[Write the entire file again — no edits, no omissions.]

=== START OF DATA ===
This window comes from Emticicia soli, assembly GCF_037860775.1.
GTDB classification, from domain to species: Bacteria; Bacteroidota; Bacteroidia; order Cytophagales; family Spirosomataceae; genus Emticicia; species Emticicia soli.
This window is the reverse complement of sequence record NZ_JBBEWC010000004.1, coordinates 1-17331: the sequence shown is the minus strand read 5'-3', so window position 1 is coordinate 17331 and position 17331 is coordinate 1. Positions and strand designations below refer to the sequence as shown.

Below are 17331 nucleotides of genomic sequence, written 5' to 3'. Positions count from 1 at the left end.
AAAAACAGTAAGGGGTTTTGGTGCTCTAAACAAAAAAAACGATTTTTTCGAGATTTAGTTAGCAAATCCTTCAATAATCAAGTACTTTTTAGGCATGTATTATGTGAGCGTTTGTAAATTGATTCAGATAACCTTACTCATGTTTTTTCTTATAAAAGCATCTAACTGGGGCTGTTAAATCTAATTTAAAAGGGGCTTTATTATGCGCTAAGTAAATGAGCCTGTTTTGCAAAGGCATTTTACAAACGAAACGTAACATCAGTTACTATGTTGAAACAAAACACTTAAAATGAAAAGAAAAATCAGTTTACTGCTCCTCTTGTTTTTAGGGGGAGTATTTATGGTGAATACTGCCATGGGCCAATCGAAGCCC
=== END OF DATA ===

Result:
This window comes from Emticicia soli, assembly GCF_037860775.1.
GTDB classification, from domain to species: Bacteria; Bacteroidota; Bacteroidia; order Cytophagales; family Spirosomataceae; genus Emticicia; species Emticicia soli.
This window is the reverse complement of sequence record NZ_JBBEWC010000004.1, coordinates 1-17331: the sequence shown is the minus strand read 5'-3', so window position 1 is coordinate 17331 and position 17331 is coordinate 1. Positions and strand designations below refer to the sequence as shown.

Below are 17331 nucleotides of genomic sequence, written 5' to 3'. Positions count from 1 at the left end.
AAAAACAGTAAGGGGTTTTGGTGCTCTAAACAAAAAAAACGATTTTTTCGAGATTTAGTTAGCAAATCCTTCAATAATCAAGTACTTTTTAGGCATGTATTATGTGAGCGTTTGTAAATTGATTCAGATAACCTTACTCATGTTTTTTCTTATAAAAGCATCTAACTGGGGCTGTTAAATCTAATTTAAAAGGGGCTTTATTATGCGCTAAGTAAATGAGCCTGTTTTGCAAAGGCATTTTACAAACGAAACGTAACATCAGTTACTATGTTGAAACAAAACACTTAAAATGAAAAGAAAAATCAGTTTACTGCTCCTCTTGTTTTTAGGGGGAGTATTTATGGTGAATACTGCCATGGGCCAATCGAAGCCC